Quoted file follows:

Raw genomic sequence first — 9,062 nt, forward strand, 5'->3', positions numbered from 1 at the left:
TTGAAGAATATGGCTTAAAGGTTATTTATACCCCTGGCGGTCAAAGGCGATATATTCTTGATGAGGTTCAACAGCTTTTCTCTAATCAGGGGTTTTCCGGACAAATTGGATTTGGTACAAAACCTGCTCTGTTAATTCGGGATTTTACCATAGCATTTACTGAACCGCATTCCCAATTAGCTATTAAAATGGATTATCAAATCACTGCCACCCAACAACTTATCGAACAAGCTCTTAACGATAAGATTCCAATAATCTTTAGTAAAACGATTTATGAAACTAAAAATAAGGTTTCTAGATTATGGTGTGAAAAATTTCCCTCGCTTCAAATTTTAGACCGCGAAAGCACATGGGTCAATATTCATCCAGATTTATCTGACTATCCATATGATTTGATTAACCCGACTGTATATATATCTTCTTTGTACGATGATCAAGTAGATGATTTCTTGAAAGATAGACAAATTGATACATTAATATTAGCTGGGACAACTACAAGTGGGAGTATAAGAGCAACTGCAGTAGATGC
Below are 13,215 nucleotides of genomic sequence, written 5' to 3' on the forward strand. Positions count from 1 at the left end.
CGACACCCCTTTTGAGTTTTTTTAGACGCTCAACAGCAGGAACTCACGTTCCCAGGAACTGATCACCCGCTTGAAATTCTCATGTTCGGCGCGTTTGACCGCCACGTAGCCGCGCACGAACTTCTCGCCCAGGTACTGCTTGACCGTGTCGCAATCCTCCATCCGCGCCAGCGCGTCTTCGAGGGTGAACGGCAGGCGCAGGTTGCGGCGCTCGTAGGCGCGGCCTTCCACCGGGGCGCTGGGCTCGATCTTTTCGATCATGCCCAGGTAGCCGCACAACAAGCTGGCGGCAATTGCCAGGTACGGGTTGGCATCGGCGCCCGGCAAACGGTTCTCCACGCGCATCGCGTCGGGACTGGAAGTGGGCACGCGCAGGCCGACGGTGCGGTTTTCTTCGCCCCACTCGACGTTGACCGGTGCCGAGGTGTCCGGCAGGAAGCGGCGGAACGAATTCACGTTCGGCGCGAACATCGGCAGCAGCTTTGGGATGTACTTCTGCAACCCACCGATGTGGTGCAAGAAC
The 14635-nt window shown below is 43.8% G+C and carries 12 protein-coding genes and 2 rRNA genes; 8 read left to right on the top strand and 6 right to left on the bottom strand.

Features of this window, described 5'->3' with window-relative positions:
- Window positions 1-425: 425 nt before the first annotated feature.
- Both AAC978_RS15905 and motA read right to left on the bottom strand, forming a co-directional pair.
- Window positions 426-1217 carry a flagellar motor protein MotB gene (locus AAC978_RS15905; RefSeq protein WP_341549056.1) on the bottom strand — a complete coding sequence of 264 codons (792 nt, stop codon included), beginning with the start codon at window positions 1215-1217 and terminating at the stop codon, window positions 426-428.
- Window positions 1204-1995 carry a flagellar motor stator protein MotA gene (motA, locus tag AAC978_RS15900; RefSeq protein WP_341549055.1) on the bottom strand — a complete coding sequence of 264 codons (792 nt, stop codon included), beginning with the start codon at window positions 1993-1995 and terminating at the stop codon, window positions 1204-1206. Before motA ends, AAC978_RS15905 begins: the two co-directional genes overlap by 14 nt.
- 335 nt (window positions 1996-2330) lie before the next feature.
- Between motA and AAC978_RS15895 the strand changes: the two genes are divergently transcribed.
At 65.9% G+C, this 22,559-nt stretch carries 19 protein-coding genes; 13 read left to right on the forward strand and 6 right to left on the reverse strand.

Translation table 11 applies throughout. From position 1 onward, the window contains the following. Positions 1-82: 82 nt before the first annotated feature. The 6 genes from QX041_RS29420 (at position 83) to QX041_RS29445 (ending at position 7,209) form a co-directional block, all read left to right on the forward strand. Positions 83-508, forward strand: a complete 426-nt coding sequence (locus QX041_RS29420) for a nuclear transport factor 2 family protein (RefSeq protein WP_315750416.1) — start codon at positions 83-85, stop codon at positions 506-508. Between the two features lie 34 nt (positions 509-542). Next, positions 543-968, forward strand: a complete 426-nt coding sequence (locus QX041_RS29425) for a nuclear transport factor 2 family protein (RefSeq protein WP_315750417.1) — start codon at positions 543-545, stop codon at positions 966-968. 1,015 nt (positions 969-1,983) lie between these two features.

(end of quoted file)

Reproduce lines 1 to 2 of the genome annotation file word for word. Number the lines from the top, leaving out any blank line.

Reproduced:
Raw genomic sequence first — 9,062 nt, forward strand, 5'->3', positions numbered from 1 at the left:
TTGAAGAATATGGCTTAAAGGTTATTTATACCCCTGGCGGTCAAAGGCGATATATTCTTGATGAGGTTCAACAGCTTTTCTCTAATCAGGGGTTTTCCGGACAAATTGGATTTGGTACAAAACCTGCTCTGTTAATTCGGGATTTTACCATAGCATTTACTGAACCGCATTCCCAATTAGCTATTAAAATGGATTATCAAATCACTGCCACCCAACAACTTATCGAACAAGCTCTTAACGATAAGATTCCAATAATCTTTAGTAAAACGATTTATGAAACTAAAAATAAGGTTTCTAGATTATGGTGTGAAAAATTTCCCTCGCTTCAAATTTTAGACCGCGAAAGCACATGGGTCAATATTCATCCAGATTTATCTGACTATCCATATGATTTGATTAACCCGACTGTATATATATCTTCTTTGTACGATGATCAAGTAGATGATTTCTTGAAAGATAGACAAATTGATACATTAATATTAGCTGGGACAACTACAAGTGGGAGTATAAGAGCAACTGCAGTAGATGC